Presidential Election Petition Court dismisses Peter Obi’s case

The Presidential Election Petition Court (PEPC) sitting in Abuja has dismissed the petition filed by Peter Obi of the Labour Party (LP) challenging the election of President Bola Tinubu of the All Progressive Congress (APC).

The court ruled that the entire petition was based on rhetoric.

Some of the claims made by the petitioners include the nullification of the declaration of Tinubu as the winner of the presidential election for failing to score 25 per cent in the FCT; Tinubu’s incompetence to contest the election following his forfeiture case in the United States, the failure of INEC to transmit results to Irev, and some other issues.

Justice Haruna Tsammani, the President of the five-member PEPC, who delivered the judgement of the Court in the hours-long verdict on Wednesday, said the petition lacking in merit.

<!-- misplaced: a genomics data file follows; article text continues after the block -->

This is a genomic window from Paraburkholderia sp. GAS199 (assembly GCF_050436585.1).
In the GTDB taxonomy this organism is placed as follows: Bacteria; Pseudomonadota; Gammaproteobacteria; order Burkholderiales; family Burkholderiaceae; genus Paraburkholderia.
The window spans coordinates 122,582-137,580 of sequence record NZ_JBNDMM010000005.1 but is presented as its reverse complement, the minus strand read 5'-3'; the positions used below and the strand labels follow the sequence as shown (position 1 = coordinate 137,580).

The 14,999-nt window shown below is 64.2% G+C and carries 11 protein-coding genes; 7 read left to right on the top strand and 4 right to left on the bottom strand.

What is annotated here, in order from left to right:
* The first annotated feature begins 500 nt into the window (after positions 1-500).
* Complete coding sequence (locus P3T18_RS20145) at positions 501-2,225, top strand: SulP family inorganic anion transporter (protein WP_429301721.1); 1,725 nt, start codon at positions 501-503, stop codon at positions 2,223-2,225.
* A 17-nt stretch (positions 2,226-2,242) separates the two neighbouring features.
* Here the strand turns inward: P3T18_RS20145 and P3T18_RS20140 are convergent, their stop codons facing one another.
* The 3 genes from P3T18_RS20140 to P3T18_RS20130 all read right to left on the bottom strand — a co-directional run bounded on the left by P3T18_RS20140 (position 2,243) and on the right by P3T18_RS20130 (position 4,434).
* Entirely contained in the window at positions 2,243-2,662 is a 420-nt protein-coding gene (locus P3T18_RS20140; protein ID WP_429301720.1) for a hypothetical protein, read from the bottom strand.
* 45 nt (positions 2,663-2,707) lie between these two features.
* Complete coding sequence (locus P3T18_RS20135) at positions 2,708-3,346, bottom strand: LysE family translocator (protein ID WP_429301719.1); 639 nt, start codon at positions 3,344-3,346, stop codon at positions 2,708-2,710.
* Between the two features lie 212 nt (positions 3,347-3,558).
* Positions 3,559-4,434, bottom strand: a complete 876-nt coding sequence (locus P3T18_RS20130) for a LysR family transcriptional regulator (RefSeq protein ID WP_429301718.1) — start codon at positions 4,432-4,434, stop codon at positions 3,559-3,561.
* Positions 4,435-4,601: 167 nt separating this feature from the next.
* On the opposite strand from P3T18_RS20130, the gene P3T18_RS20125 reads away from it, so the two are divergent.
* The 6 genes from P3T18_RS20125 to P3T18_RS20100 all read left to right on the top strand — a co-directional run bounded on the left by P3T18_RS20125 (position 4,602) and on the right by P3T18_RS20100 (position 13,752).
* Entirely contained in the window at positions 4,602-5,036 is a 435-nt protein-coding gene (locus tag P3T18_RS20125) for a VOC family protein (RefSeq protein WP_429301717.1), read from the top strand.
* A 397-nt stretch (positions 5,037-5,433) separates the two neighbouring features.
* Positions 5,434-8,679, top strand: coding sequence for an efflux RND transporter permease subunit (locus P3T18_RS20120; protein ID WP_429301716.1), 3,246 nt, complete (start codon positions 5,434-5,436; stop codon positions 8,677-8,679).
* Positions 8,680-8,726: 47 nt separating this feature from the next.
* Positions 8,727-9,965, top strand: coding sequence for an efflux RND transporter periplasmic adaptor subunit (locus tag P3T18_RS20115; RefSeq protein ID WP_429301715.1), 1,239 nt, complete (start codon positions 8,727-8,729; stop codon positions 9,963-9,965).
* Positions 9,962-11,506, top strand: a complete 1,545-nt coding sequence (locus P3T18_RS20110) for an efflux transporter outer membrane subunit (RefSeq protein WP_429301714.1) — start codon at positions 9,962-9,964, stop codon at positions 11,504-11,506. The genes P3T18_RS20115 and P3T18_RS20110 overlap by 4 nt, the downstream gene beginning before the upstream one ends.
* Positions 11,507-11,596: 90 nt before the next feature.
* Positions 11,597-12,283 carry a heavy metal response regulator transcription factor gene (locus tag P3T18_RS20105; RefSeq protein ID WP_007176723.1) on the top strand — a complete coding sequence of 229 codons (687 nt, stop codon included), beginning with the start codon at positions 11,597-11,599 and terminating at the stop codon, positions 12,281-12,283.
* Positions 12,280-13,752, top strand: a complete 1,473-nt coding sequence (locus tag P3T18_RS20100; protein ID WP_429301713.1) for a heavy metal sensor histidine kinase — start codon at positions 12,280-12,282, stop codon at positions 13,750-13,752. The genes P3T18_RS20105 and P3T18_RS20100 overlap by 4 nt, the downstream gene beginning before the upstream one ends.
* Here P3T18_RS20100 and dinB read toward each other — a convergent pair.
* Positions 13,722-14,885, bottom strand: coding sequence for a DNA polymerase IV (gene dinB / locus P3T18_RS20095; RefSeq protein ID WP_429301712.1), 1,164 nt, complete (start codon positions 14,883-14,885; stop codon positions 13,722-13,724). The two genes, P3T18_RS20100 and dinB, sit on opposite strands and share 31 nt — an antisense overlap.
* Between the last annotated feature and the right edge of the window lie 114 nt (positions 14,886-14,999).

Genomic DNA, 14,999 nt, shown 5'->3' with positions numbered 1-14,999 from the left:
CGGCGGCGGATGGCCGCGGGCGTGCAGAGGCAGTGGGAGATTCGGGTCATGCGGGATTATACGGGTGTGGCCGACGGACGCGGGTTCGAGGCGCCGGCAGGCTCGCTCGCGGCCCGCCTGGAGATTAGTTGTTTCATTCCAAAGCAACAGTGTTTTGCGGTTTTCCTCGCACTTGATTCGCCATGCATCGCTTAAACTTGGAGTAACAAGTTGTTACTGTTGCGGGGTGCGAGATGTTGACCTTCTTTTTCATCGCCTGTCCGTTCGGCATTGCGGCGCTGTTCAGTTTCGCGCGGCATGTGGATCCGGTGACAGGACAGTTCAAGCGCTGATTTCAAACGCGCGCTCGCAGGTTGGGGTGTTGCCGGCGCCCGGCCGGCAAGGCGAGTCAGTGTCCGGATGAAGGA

The court, in dismissing the petition resolved all three grounds on which the Obi/Labour Party’s case was built on and resolved all in favour of President Tinubu and other respondents to the case.

Tsammani held that the petitioners failed to prove the allegations that Tinubu was not qualified to contest the 25 presidential election stressing that the $460,000 forfeiture order of a US court issued against Tinubu about a drug trafficking case in 1993 did not amount to a criminal conviction that could have possibly led to his disqualification from running for the presidency.

The judge also held that the petitioners failed to prove that the election was marred by corrupt practices such as overvoting, suppression of votes, inflation of votes, wrong computation of votes and allegations of votes.

He also ruled that the argument of Labour Party’s lawyers that Tinubu should not be declared winner of the election because he scored less than 25 per cent votes in the FCT is “fallacious and incredibly ridiculous.”

Tsammani said the first object was to consider the directive of state policy and the preamble of the constitution that provides for the equality of citizens. He pointed out that the Supreme Court had previously ruled that FCT should be treated as if it were one of the states of the federation.

It added that if the FCT was to be treated as one of the other states, then “it is not superior or inferior to other states of the federation.”

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